The day of did not quite go as planned. In double checking the location, I noticed that the mailbox had been moved to a different location on the beach. This didn’t affect much, as I had already decided to speak from the heart in the moment versus reading from a leather journal, as I had originally planned (for logistics reasons). Then, we almost didn’t make it to the beach in time. Kristina’s car needed to be picked up from the shop, which of course took much longer than we anticipated (doesn’t it always?). By the time we got the keys, we were already over twenty minutes behind schedule. This wouldn’t have mattered much, except that the sun was beginning to set and I was worried about making it to the inlet before darkness robbed us of the proposal I had envisioned. I convinced her that we should take both cars to the beach rather than braving the Wilmington evening traffic to double back, thus surely missing our opportunity to take photos before dinner. When we finally arrived at the public access closest to the inlet, there was no parking available. I doubled back to the previous access to park; Kristina grabbed a spot that opened up while I was leaving. I tucked the ring into my jacket pocket, tucked my jacket over my arm, and hurried down the beach. Kristina agreed to meet me halfway, and when she did, we had a good ways to go to get to the inlet. The sun was beginning its descent and the soft light transformed the sky and ocean into a breathtaking scene. Kristina wanted to pause and take a photo or two of the scene, which I reluctantly submitted to, all the while hinting that we should probably hurry so as to not miss the good light in the spot where we were going to take pictures.
“Feeling a very powerful sort of joy, a specific variety I had never experienced until that moment, I kissed my new fiancé and thanked the Lord for his goodness.”
As we hiked along (hiked is a nice term, it was more of a speedy shuffle of me hustling along, trying not to drag poor Kristina behind me as we picked sharp shells out of our feet) I began to worry we would miss the light altogether—we still had about a mile to traverse in the sand before arriving at the inlet. When we finally got there, I noticed a local woman talking to a young photographer taking photos of the landscape—or should I say, waiting for Kristina and I to arrive so she could follow us incognito to the proposal. As we reached the inlet, the water was lapping up to the shore gently, the sun setting over the grassy waterway in soft and muted colors which gave everything a feeling of being surreal. Nervous, trying to buy myself some time, I told Kristina to walk out toward the water and I would take her picture first. She turned her back to me to head toward the water and I realized this would give me enough time to get into position. “Keep going,” I told her before she almost turned around. I fished the box out of my pocket, threw my phone in the sand and jogged over behind her. As she turned around, I was dropping to my knee. She looked me in the eyes, wide-eyed in surprise, bringing her hands up to cover her mouth. She started to cry as I started to speak. I focused on the words, losing myself in trying to convey what she meant to me and how much I needed her in my life. I had barely finished and she was closing the gap between us, pulling me into her familiar embrace. Feeling a very powerful sort of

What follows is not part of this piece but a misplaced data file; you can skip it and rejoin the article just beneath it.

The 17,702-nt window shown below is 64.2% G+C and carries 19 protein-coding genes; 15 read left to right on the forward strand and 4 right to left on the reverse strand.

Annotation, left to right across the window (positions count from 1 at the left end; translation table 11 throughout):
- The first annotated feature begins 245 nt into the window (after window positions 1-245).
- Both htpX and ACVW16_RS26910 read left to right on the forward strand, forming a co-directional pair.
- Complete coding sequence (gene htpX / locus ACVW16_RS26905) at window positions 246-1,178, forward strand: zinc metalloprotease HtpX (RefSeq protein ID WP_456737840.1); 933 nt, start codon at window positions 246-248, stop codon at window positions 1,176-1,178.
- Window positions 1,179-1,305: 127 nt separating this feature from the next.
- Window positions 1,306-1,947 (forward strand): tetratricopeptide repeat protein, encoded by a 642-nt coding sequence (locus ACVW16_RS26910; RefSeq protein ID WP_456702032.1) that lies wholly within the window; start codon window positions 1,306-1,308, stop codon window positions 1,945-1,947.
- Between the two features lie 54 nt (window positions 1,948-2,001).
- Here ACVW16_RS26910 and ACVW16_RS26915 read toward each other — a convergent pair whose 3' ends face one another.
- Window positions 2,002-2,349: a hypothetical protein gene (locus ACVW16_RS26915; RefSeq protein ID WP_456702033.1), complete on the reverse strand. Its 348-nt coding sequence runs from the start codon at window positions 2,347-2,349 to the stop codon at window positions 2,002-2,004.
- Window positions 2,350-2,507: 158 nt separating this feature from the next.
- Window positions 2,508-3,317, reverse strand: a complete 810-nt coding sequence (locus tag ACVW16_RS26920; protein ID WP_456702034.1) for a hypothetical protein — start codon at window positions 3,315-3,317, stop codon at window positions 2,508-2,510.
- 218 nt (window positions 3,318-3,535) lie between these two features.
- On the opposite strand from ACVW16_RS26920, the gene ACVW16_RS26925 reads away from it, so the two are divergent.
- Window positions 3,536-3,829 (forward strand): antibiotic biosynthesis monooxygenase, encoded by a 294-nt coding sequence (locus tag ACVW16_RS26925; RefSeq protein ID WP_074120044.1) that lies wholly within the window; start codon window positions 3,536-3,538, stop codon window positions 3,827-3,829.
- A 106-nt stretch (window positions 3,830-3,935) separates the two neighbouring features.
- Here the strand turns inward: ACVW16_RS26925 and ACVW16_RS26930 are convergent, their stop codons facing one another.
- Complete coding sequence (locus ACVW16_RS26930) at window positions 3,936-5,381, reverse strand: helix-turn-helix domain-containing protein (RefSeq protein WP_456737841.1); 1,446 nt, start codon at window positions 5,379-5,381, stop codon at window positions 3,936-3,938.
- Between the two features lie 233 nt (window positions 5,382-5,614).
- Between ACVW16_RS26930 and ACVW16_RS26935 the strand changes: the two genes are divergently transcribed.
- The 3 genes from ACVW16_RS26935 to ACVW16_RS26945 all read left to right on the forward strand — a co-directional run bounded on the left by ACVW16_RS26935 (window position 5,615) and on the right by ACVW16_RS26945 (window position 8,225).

joy, a specific variety I had never experienced until that moment, I kissed my new fiancé and thanked the Lord for his goodness. Our next moments were spent in jubilant reverie of our engagement. Beyond the normal joy of such an event, the amount of time that spent building up to such an occasion made it even more rewarding to both of us. Our photographer, Sarah, both directed us to set up some beautiful shots and captured us in our candid celebration. Some strange swarm of tiny black insects swarmed around our heads and crawled all over our ears and hair and faces, but this somehow just added even more laughter.
That time we spent afterwards on the beach taking pictures, celebrating, smiling and joking with each other, just staying in that moment together—that’s a memory that I will always cherish as among the most unconditionally happy and triumphant in my life. As the sunset yielded to twilight, Kristina and I talked and laughed as we strolled beside the moonlit waves together, hand-in-newly-adorned-hand, headed back toward the rest of our lives.
“I remember one of the first things I noticed about Kristina was her compassion for other people and her humility.”
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Gosh, what a sweet treat it was for me to capture such special and intimate moments between the two love birds.
I am forever grateful to Cody and Kristina for allowing me to be a part of it! I cannot wait to see what our great God has in store for you throughout your many, many years together.
the blushing gal